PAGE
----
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Uses for Implicitly Unwrapped Optionals in Swift

Before I can describe the use cases for Implicitly Unwrapped Optionals, you should already understand what Optionals and Implicitly Unwrapped Optionals are in Swift. If you do not, I recommend you first read my article on optionals

When To Use An Implicitly Unwrapped Optional

There are two main reasons that one would create an Implicitly Unwrapped Optional. All have to do with defining a variable that will never be accessed when nil because otherwise, the Swift compiler will always force you to explicitly unwrap an Optional.

1. A Constant That Cannot Be Defined During Initialization

Every member constant must have a value by the time initialization is complete. Sometimes, a constant cannot be initialized with its correct value during initialization, but it can still be guaranteed to have a value before being accessed.

Using an Optional variable gets around this issue because an Optional is automatically initialized with nil and the value it will eventually contain will still be immutable. However, it can be a pain to be constantly unwrapping a variable that you know for sure is not nil. Implicitly Unwrapped Optionals achieve the same benefits as an Optional with the added benefit that one does not have to explicitly unwrap it everywhere.

A great example of this is when a member variable cannot be initialized in a UIView subclass until the view is loaded:

class MyView: UIView {
    @IBOutlet var button: UIButton!
    var buttonOriginalWidth: CGFloat!

    override func viewDidLoad() {
        self.buttonOriginalWidth = self.button.frame.size.width

Here, we have two different implicitly unwrapped optionals. Xcode forces us to make IBOutlets optional because the cannot be set during initialization. Instead they are set while loding the view. You could use a normal optional but if the interface file is setup correctly, the value will never be nil. It can also be nice to have an interface crash on loading if you forget to connect an outlet instead of harder to debug behavior down the line.

Also, you cannot calculate the original width of the button until the view loads, but you know that viewDidLoad will be called before any other method on the view (other than initialization). Instead of forcing the value to be explicitly unwrapped pointlessly all over your class, you can declare it as an Implicitly Unwrapped Optional.

2. When Your App Cannot Recover From a Variable Being nil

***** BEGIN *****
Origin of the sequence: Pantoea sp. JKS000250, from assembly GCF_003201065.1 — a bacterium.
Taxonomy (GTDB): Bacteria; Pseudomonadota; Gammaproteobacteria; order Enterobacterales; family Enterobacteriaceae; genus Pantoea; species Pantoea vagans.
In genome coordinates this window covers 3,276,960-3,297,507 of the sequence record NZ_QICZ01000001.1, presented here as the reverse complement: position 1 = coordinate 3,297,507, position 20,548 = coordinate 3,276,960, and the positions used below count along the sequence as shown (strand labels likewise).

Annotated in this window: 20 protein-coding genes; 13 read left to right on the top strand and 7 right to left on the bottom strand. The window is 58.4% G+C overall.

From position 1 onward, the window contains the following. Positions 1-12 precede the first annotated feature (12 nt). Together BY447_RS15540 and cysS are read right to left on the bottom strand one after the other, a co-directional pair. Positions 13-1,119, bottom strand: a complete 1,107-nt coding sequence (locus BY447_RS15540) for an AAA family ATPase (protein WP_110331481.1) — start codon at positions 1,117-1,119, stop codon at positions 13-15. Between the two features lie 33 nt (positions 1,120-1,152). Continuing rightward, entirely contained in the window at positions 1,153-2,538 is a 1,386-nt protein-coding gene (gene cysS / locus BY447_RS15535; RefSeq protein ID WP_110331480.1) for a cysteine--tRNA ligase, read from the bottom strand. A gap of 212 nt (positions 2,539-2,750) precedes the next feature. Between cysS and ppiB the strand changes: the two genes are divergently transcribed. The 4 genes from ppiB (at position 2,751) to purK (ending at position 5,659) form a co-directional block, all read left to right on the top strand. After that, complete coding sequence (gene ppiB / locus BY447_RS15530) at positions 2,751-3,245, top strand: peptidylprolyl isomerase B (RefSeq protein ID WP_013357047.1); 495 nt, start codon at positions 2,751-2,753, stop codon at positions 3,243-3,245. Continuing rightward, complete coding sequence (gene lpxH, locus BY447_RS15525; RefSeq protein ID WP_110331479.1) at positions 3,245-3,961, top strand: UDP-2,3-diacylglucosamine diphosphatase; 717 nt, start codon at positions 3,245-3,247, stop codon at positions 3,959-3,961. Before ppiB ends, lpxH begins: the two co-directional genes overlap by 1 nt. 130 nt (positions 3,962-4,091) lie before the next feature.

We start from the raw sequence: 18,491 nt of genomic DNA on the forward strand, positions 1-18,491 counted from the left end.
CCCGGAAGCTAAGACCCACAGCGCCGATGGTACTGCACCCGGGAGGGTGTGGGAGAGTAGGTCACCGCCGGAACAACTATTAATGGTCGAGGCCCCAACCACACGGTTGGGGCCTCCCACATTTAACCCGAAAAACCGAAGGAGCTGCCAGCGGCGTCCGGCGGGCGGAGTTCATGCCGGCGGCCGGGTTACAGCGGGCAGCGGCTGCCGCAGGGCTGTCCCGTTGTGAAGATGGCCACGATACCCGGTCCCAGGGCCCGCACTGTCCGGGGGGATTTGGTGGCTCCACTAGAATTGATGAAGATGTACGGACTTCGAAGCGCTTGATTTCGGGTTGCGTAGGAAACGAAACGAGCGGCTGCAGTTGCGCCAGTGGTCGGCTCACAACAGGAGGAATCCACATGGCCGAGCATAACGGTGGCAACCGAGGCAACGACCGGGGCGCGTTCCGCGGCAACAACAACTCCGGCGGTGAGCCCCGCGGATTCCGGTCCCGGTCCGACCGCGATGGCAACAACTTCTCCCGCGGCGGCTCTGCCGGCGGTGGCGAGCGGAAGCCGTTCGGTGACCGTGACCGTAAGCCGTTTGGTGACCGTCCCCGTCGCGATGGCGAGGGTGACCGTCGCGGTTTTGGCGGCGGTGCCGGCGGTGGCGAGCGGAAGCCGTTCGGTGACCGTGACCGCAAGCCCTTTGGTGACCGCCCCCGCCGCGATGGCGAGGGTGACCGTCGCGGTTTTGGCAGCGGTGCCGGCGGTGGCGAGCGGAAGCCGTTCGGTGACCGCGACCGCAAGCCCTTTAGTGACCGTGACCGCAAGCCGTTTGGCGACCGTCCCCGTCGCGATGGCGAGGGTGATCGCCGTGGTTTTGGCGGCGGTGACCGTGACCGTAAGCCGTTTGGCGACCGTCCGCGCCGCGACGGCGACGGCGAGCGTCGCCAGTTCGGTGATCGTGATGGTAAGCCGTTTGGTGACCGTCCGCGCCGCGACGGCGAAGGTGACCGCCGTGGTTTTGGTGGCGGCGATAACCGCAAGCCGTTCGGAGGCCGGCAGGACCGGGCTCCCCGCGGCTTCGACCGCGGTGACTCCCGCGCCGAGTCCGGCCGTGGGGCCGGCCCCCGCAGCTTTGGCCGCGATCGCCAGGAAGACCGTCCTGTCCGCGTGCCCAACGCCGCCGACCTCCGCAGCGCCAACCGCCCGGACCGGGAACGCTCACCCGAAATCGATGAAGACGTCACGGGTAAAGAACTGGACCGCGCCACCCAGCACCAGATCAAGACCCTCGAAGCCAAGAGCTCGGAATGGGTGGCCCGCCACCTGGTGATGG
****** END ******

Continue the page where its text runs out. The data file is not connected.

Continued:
This should be extremely rare, but if your app could literally not continue to run if a variable is nil when accessed, it would be a waste of time to bother testing it for nil. Normally if you have a condition that must absolutely be true for your app to continue running, you would use an assert. An Implicitly Unwrapped Optional has an assert for nil built right into it.

When Not To Use An Implicitly Unwrapped Optional

1. Lazily Calculated Member Variables

Sometimes you have a member variable that should never be nil, but it cannot be set to the correct value during initialization. One solution is to use an Implicitly Unwrapped Optional, but a better way is to use a lazy variable:

class FileSystemItem {

class Directory : FileSystemItem {
    @lazy var contents : [FileSystemItem] = {
        var loadedContents = [FileSystemItem]()
        // load contents and append to loadedContents
        return loadedContents

Now, the member variable contents is not initialized until the first time it is accessed. This gives the class a chance to get into the correct state before calculating the initial value.

Note: This may seem to contradict #1 from above. However, there is an important distinction to be made. The buttonOriginalWidth above must be set during viewDidLoad to prevent anyone changing the buttons width before the property is accessed.

2. Everywhere Else

For the most part, Implicitly Unwrapped Optionals should be avoided because if used mistakenly, your entire app will crash when it is accessed while nil. If you are ever not sure about whether a variable can be nil, always default to using a normal Optional. Unwrapping a variable that is never nil certainly doesn't hurt very much.